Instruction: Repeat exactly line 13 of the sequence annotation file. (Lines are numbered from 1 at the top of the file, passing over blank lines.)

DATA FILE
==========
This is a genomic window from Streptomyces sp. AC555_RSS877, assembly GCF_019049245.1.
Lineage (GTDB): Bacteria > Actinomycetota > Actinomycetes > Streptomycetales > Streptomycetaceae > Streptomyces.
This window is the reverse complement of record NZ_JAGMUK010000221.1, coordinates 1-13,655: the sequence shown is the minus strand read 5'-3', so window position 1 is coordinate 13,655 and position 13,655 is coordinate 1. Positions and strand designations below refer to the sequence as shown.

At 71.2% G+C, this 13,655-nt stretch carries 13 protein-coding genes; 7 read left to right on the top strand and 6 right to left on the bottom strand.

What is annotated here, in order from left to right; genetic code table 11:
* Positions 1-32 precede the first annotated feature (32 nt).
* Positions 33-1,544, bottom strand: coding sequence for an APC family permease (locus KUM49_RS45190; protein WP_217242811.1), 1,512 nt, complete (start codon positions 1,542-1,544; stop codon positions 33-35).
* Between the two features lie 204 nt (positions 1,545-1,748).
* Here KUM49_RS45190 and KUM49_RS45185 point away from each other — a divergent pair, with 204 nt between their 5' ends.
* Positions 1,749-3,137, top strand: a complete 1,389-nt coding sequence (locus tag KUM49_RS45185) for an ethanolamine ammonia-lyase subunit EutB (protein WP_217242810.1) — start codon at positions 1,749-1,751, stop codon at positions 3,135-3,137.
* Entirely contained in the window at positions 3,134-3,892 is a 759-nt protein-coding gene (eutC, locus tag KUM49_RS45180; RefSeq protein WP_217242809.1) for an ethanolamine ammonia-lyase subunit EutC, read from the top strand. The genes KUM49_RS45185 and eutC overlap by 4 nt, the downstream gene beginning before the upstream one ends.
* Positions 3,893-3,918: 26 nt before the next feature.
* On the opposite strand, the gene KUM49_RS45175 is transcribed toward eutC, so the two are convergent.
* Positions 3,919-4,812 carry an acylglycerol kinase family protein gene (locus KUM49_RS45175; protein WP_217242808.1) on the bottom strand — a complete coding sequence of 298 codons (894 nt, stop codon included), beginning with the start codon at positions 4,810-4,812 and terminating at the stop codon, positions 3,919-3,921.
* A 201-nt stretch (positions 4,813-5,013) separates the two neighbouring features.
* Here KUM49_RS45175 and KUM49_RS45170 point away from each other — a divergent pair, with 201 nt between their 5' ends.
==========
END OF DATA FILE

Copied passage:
* On the opposite strand, the gene KUM49_RS45175 is transcribed toward eutC, so the two are convergent.